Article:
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Historical and idealized climate model experiments: an EMIC intercomparison

Historical and idealized climate model experiments: an EMIC intercomparison
Historical and idealized climate model experiments: an EMIC intercomparison
Both historical and idealized climate model experiments are performed with a variety of Earth System Models of Intermediate Complexity (EMICs) as part of a community contribution to the Intergovernmental Panel on Climate Change Fifth Assessment Report. Historical simulations start at 850 CE and continue through to 2005. The standard simulations include changes in forcing from solar luminosity, Earth's orbital configuration, CO2, additional greenhouse gases, land-use, and sulphate and volcanic aerosols. In spite of very different modelled pre-industrial global surface air temperatures, overall 20th century trends in surface air temperature and carbon uptake are reasonably well simulated when compared to observed trends. Land carbon fluxes show much more variation between models than ocean carbon fluxes, and recent land fluxes seem to be underestimated. It is possible that recent modelled climate trends or climate-carbon feedbacks are overestimated resulting in too much land carbon loss or that carbon uptake due to CO2 and/or nitrogen fertilization is underestimated.

Several one thousand year long, idealized, 2x and 4x CO2 experiments are used to quantify standard model characteristics, including transient and equilibrium climate sensitivities, and climate-carbon feedbacks. The values from EMICs generally fall within the range given by General Circulation Models. Seven additional historical simulations, each including a single specified forcing, are used to assess the contributions of different climate forcings to the overall climate and carbon cycle response. The response of surface air temperature is the linear sum of the individual forcings, while the carbon cycle response shows considerable synergy between land-use change and CO2 forcings for some models. Finally, the preindustrial portions of the last millennium simulations are used to assess historical model carbon-climate feedbacks. Given the specified forcing, there is a tendency for the EMICs to underestimate the drop in surface air temperature and CO2 between the Medieval Climate Anomaly and the Little Ice Age estimated from paleoclimate reconstructions. This in turn could be a result of errors in the reconstructions of volcanic and/or solar radiative forcing used to drive the models or the incomplete representation of certain processes or variability within the models. Given the datasets used in this study, the models calculate significant land-use emissions over the pre-industrial. This implies that land-use emissions might need to be taken into account, when making estimates of climate-carbon feedbacks from paleoclimate reconstructions.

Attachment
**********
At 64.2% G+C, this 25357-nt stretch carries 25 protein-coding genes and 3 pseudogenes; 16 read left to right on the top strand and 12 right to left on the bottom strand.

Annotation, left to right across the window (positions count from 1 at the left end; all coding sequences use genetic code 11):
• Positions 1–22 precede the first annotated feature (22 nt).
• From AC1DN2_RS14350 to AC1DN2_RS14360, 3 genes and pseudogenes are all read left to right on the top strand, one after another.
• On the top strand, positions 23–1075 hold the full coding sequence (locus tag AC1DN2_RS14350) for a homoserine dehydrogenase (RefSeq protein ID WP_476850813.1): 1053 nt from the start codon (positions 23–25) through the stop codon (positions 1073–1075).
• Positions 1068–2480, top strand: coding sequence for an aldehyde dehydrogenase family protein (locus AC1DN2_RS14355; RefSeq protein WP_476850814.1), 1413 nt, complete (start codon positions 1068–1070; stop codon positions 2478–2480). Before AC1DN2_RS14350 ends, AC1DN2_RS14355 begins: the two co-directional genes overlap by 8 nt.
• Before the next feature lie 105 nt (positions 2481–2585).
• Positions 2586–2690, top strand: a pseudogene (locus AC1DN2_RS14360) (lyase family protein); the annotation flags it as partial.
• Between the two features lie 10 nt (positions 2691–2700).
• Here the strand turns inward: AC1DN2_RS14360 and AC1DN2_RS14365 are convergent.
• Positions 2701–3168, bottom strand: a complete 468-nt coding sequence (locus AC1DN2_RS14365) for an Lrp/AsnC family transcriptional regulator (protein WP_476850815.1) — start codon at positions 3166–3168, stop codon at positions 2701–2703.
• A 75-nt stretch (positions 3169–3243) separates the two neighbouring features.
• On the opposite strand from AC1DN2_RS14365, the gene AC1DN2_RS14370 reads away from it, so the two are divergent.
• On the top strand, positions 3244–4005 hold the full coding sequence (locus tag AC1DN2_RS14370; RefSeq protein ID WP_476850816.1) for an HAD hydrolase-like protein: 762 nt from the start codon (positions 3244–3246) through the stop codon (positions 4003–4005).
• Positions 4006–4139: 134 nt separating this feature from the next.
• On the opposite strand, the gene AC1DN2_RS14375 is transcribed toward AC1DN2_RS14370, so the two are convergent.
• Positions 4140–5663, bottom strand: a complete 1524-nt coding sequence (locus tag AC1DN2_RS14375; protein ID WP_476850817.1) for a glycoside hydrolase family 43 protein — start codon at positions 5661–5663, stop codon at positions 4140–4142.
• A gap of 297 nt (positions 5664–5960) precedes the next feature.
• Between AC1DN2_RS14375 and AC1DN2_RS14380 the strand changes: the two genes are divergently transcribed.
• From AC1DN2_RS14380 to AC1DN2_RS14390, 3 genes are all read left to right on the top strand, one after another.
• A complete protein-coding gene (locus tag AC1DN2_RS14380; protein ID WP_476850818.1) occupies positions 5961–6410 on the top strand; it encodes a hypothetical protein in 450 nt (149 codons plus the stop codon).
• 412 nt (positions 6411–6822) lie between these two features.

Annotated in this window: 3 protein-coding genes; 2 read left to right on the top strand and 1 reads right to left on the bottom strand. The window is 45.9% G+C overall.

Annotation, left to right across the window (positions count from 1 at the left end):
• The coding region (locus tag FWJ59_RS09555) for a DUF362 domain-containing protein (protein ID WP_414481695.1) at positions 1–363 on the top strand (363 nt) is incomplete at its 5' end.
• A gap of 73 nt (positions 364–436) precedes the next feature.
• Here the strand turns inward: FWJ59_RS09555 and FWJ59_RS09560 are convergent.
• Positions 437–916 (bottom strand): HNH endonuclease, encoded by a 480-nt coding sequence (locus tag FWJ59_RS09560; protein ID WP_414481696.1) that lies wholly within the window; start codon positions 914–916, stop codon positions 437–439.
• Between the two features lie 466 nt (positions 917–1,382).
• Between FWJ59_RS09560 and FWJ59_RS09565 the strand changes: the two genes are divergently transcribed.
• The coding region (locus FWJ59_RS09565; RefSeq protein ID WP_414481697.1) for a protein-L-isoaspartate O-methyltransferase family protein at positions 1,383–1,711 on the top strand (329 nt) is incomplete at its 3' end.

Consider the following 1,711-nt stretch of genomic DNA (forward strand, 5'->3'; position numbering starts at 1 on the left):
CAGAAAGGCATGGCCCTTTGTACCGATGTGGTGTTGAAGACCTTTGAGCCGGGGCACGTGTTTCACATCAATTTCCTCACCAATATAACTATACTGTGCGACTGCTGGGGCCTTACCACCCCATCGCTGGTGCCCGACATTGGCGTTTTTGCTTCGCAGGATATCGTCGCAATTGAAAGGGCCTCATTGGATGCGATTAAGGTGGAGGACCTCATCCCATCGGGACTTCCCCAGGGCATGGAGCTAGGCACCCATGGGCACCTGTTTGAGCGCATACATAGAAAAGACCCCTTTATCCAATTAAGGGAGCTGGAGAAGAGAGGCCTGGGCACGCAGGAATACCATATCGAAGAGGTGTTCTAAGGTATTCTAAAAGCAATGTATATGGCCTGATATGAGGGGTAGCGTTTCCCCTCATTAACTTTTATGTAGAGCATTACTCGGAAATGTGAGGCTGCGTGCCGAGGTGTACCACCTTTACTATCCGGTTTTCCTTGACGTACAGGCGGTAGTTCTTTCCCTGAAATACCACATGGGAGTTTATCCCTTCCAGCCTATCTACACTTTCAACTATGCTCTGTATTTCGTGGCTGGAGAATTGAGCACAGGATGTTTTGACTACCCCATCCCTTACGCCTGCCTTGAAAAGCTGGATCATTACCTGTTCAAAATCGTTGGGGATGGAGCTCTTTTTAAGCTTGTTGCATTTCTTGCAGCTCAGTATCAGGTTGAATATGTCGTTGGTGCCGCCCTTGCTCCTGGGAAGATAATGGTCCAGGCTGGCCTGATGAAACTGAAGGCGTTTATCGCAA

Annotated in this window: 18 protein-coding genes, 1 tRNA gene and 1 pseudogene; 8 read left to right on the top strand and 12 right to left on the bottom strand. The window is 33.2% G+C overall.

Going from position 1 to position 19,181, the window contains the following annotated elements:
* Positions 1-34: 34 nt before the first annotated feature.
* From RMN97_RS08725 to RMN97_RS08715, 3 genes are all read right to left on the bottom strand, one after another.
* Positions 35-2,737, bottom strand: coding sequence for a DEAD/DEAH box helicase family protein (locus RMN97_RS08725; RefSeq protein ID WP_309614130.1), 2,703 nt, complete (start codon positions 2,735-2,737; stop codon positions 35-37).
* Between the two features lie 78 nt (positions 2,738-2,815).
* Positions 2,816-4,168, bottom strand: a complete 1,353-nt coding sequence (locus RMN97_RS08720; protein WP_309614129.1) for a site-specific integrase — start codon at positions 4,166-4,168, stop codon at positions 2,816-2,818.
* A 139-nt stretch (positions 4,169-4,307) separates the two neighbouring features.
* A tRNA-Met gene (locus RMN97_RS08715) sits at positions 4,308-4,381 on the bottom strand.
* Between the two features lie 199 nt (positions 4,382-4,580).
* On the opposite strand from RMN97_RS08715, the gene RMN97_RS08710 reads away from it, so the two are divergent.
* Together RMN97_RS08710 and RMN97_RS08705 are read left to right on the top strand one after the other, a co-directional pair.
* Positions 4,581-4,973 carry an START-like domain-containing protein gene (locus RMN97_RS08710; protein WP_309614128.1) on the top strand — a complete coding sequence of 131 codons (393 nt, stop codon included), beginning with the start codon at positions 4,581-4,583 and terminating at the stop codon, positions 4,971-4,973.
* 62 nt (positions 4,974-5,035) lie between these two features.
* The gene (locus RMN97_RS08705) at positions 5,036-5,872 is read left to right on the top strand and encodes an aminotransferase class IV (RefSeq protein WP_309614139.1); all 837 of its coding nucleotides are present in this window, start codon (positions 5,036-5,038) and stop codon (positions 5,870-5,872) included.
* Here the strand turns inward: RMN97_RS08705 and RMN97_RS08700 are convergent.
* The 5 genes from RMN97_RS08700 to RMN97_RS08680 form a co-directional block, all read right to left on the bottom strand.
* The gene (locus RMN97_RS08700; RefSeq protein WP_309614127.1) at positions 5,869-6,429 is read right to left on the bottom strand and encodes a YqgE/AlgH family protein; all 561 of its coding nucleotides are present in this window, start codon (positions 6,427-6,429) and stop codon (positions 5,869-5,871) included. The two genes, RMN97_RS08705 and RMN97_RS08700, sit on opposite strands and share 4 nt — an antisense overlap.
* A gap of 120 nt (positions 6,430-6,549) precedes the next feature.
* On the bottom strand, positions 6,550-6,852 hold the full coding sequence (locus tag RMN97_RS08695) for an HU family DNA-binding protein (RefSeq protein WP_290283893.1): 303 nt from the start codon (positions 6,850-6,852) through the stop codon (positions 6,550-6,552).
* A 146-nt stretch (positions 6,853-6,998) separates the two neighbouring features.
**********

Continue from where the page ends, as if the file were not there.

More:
1814-9332
4121-4181
Eby, M.
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Weaver, A.J.
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Alexander, K.
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Zickfeld, K.
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Abe-Ouchi, A.
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Cimatoribus, A.A.
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Crespin, E.
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Drijfhout, S.S.
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Edwards, N.R.
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Eliseev, A.V.
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Feulner, G.
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Fichefet, T.
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Forest, C.E.
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Goosse, H.
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Holden, P.B.
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Joos, F.
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Kawamiya, M.
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Kicklighter, D.
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Kienert, H.
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Matsumoto, K.
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Mokhov, I.I.